Meeting Joint Commission Standards: During a recent visit, the Joint Commission staff was impressed with how the pain pathway was set up at Valley Health. The Joint Commission would like all healthcare facilities to have 100% documentation of pain scores. Valley Health’s scores were “originally around 59% and went up to 89% in documentation with the pain pathway. The scores have gone up to 92% with this system in place,” according to Leake. Valley Health quickly found out what an effective process this was. When the schedules for the nurses covering the patient rooms weren’t copied by several departments, the scores went down, giving them a way to prove that the pain pathway process is working.
Benefits of the Integration: Even though the process is automated, Valley Health still knows when something isn’t functioning exactly as they would expect it to. If a patient doesn’t respond to the pain level request, perhaps because their television is off or the patient was asleep, the nurse receives a page that the patient did not respond so the nurse can go check up on that patient.
Although there were mixed reactions to this new process among the nurses – with some of them loving it and some not liking the many pages that they receive – the benefits for the nurses make it a very worthwhile process. “They don’t have to go to the patient’s room, then get the medications, and then go back again. They are there one time, and that saves them a lot of steps,” said Leake.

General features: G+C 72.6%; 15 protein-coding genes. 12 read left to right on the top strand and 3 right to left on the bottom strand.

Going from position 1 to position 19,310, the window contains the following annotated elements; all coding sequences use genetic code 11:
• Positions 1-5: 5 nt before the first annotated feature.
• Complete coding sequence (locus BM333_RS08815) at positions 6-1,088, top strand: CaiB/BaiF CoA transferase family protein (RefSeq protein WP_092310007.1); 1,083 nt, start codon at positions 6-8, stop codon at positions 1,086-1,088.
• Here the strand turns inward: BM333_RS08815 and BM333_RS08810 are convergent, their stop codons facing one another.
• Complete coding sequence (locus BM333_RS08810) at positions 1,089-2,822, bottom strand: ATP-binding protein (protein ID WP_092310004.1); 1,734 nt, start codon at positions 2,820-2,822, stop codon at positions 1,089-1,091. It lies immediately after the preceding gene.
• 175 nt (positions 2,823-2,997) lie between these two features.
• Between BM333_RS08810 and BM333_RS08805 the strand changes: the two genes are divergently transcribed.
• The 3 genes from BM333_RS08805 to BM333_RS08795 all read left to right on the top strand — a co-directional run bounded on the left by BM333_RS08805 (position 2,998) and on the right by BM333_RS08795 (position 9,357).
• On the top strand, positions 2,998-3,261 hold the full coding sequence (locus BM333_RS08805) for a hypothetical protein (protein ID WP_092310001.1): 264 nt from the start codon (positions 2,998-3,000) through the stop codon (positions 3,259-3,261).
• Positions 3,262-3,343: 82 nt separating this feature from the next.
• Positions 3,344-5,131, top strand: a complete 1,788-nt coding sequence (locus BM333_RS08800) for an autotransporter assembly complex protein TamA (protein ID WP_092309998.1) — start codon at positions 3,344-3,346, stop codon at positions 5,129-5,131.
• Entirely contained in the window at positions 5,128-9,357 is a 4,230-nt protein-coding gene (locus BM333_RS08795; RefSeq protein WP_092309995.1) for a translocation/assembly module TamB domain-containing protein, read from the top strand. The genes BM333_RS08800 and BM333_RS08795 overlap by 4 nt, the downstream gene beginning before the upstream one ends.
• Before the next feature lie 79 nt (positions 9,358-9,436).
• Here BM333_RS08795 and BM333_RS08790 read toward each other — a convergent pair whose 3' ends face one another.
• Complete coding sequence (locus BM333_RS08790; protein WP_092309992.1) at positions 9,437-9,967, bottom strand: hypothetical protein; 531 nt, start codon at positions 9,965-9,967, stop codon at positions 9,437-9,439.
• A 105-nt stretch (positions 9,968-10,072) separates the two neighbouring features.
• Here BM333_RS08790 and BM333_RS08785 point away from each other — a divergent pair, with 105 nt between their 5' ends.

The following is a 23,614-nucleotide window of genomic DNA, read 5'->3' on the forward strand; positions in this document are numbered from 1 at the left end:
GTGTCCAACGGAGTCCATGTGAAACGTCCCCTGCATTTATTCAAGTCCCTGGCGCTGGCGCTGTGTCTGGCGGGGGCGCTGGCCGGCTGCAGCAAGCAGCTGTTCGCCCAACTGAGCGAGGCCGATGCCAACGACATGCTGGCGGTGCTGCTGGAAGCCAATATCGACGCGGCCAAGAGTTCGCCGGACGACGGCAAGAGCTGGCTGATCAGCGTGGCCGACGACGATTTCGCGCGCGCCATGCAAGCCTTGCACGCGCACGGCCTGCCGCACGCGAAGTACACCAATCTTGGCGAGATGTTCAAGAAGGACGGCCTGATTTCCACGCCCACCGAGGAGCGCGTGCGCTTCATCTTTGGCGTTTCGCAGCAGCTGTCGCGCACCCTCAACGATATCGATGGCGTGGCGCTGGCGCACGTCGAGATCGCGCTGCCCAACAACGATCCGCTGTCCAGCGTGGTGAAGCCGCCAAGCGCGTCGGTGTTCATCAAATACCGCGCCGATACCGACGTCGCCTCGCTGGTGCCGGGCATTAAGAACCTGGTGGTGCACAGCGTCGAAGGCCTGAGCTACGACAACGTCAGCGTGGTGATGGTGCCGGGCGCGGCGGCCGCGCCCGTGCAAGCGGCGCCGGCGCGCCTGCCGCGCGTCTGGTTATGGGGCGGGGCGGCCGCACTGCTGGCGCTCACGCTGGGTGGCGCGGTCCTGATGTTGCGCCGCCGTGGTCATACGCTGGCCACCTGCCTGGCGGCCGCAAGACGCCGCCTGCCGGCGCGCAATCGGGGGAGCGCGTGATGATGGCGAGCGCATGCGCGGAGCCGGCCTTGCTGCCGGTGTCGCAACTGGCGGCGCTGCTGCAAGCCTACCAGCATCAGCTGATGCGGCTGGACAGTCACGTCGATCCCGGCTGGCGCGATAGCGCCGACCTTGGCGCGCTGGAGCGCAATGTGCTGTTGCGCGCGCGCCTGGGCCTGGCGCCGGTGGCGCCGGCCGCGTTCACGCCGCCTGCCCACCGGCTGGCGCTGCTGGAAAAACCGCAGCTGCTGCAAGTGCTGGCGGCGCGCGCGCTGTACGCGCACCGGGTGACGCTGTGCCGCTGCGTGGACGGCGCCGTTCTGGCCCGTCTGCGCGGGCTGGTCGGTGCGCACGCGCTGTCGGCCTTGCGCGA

Fine-Tuning the Process: At first, Valley Health wasn’t planning to use this system in the pediatrics department because they were worried the kids wouldn’t understand it or think it was a game. The pediatric nurses, on the other hand, wanted to have this available for their patients. When it was implemented, it worked very well.
Red Alert Integration: Valley Health also uses an alert notification system. “We are sending reminders out through Red Alert every so many hours, reminding the nurses ‘to chart your medications,’” Leake said.
Clark added, “That has brought up scores on some of the floors that are very busy and always turning over beds and patients.”
Future Plans: This process is currently used with the alphanumeric pagers that the nurses carry, “but our system is set up to send a page to a BlackBerry®, or a cell phone, or any device,” Leake stated. Also in the future, Valley Health plans to use this process to page nurses when patients have finished watching a video or completed educational materials about a particular medication. “We are trying to improve our patient satisfaction scores, our HCAP scores,” Clark commented.
Laura Alt LaLuzerne has worked in the telecommunications industry since 1987. She has also worked as a training specialist traveling throughout the U.S. and Canada, a documentation writer, and is currently the 1Call marketing coordinator. You can reach Laura at 800-225-6035 or firstname.lastname@example.org.
[From the August/September 2011 issue of AnswerStat magazine]